Farming has long been one of Ireland’s most lucrative industries.
However, farmers are being forced to adapt to the ever-changing climate, with the changing weather, drought and the spread of diseases increasingly threatening the industry.
In this article, farmer Bill Farmer talks about what it is like being a farmer, what his wife does, and the challenges he faces.
Bill Farmer was farming in Ireland before it became one of the world’s most popular destinations for people from all over the world to work.
He was also a successful actor, having starred in films such as “The Big Wedding”, “Battlestar Galactica”, and “Diary of a Wimpy Kid”.
He is survived by his wife, Annabelle Farmer, two daughters, and their three grandchildren.
Bill’s son, Stephen, also died in October last year at the age of 49.
The farm gate in Drogheda, Co Donegal, was built in 1912 by John and Mary Loughlin, the largest farming family in the world.
The Loughlins have been farming on their property since the 19th century.
They had seven children.
In addition to his wife Annabel, Bill also had four sons and four daughters.
The family had a history of farming and in the 1920s, they started a small business which is now the Loughins Dairy.
Bill and Annabel had four children.
“Bill’s main concern was the future of the farm,” said Annabel.
“It was an area where you would find very few people who had any knowledge of farming.
We always made sure that the best soil for the cows was planted and the best grass for the horses.
And we planted very high quality potatoes and grass.
The kids used to play on the farm and the children used to go out to the paddocks and watch the cows.”
Bill’s wife, who had worked in a nearby shop, was a part-time nurse and his eldest daughter, Ann, a school nurse.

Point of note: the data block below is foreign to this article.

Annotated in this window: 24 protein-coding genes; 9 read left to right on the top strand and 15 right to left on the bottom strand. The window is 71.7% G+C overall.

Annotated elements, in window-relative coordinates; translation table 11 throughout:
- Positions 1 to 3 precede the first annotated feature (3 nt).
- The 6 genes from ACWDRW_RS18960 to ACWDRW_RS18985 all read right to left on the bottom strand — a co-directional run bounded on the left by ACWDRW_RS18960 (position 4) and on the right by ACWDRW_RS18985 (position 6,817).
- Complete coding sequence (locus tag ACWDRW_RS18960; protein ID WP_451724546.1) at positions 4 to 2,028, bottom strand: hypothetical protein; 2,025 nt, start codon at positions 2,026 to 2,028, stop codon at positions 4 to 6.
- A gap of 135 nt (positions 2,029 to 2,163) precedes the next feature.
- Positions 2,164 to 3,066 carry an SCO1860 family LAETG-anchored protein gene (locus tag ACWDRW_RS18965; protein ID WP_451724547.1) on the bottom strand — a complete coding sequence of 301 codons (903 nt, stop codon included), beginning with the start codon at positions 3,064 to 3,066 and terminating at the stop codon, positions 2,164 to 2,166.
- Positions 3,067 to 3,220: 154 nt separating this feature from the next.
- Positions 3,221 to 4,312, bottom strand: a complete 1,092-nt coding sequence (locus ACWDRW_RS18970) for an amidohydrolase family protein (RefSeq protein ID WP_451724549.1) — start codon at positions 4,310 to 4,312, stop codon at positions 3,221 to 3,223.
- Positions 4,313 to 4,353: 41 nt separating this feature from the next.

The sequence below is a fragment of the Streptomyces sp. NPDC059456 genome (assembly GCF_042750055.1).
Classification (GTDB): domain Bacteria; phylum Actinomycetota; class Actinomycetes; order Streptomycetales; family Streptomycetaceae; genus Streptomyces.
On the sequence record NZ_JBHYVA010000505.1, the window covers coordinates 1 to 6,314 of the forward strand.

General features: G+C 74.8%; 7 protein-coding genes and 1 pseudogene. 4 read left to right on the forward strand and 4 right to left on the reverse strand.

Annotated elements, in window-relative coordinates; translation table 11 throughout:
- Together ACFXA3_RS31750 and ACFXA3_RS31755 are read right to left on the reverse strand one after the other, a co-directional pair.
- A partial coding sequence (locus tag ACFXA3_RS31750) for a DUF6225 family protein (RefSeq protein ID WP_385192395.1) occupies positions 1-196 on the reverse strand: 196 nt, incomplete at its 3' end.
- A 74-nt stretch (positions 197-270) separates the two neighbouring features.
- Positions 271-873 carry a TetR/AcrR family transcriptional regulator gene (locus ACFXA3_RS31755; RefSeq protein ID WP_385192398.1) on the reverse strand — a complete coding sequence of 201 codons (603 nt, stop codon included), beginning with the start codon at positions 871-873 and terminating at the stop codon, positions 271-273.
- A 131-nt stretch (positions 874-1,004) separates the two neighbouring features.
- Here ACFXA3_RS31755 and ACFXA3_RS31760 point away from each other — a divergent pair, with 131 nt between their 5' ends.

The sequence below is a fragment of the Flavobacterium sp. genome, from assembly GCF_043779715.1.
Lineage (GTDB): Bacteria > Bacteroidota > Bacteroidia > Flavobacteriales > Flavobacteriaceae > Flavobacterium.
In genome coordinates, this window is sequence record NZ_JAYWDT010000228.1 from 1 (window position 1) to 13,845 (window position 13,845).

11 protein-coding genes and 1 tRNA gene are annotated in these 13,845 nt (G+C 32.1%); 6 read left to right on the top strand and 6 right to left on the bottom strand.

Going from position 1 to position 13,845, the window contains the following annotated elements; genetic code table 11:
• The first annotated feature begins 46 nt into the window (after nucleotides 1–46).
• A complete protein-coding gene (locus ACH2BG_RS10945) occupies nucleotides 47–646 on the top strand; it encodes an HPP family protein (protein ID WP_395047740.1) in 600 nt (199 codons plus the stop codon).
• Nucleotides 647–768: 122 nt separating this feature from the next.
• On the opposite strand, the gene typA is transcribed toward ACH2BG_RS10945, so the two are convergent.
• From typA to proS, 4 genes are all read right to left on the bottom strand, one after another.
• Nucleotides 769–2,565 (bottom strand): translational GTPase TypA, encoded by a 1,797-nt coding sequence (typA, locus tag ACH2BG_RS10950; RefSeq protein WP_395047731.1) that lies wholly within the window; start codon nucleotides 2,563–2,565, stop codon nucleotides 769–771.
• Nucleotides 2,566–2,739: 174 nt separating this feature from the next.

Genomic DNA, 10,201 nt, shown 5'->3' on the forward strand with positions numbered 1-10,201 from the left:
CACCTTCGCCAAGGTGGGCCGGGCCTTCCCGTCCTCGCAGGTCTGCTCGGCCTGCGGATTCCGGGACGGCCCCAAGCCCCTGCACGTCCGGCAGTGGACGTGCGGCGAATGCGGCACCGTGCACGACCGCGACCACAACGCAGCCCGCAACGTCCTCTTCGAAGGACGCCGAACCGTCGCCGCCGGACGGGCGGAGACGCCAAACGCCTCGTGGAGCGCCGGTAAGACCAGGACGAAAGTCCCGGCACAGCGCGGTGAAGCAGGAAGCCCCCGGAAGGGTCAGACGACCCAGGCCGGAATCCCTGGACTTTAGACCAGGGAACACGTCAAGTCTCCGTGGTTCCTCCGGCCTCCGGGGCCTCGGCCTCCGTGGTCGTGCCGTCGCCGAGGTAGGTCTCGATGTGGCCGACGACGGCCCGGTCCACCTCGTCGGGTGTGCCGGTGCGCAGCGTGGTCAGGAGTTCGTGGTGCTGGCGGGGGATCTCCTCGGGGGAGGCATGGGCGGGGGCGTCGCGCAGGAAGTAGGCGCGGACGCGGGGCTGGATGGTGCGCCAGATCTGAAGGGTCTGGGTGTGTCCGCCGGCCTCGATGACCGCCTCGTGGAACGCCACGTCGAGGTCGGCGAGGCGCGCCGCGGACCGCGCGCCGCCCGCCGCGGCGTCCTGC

He had a good relationship with his children and they enjoyed each other’s company.
“I was always the one who would go out and feed them.
I would always go out with the kids and the kids would go with me and we’d have a good time,” he said.
“We were good neighbours.”
Bill was born in Co Clare in 1922.
His parents were farmers and Ann had worked on a dairy farm.
He started working on his own in 1938 and by the time he was 19 he had joined the family.
He worked as a labourer in the local dairy farm until he was 27.
He retired in 2011 and in 2015 he opened his own farm in Donegal.
“In the 20th century it was quite difficult to find a job for a farm worker.
We were a bit lucky,” he told The Irish Press.
“But we also knew we were going to be doing this forever.
It was a good opportunity to start a new life.”
He now lives in Dromore, Co Antrim.
Bill had five children and two grandchildren.
“My oldest son was 14 when he died in August 2015.
My youngest daughter was 16 when she died in March,” he recalled.
“They had a nice life.”
Bill and his wife have two other children, who he said were his best friends.
“All my kids were friends of mine,” he added.
“Every time I was in Doneghern, they would say, ‘Where are you going?’
And I’d say, Well, I’m going to school and the next thing I know, I’ll be in the water.”
Bill said his wife was a great role model for his children.
He said his youngest daughter Ann was the same age as her father and was now working at a dairy.
“She is just very bright, very strong and very determined,” he explained.
“And I think she is doing well and she’s got great things in store for her future.”
The Laghaire, Co. Clare, farm is a very large estate.
The estate consists of around 60,000 acres.
The majority of the land is planted with potatoes and about 20,000 of the horses are also kept in the paddock.
“There’s a lot of history in this area,” said Bill.
“When you walk through the gate, you see a lot more than you normally would.”
Bill added that the area was not suitable for a golf course.
“You could see the golf course through the fence,” he admitted.
“The area is very rural and you would see the people walking up and down the lane, they were always walking their dogs.”
He added that he and his family have always been open to all who come to the farm.
“As long as we can keep the cows happy and happy and safe, that’s what we are all about,” he continued.
“That’s why we do everything we can to protect them and keep them alive.”
He said the area had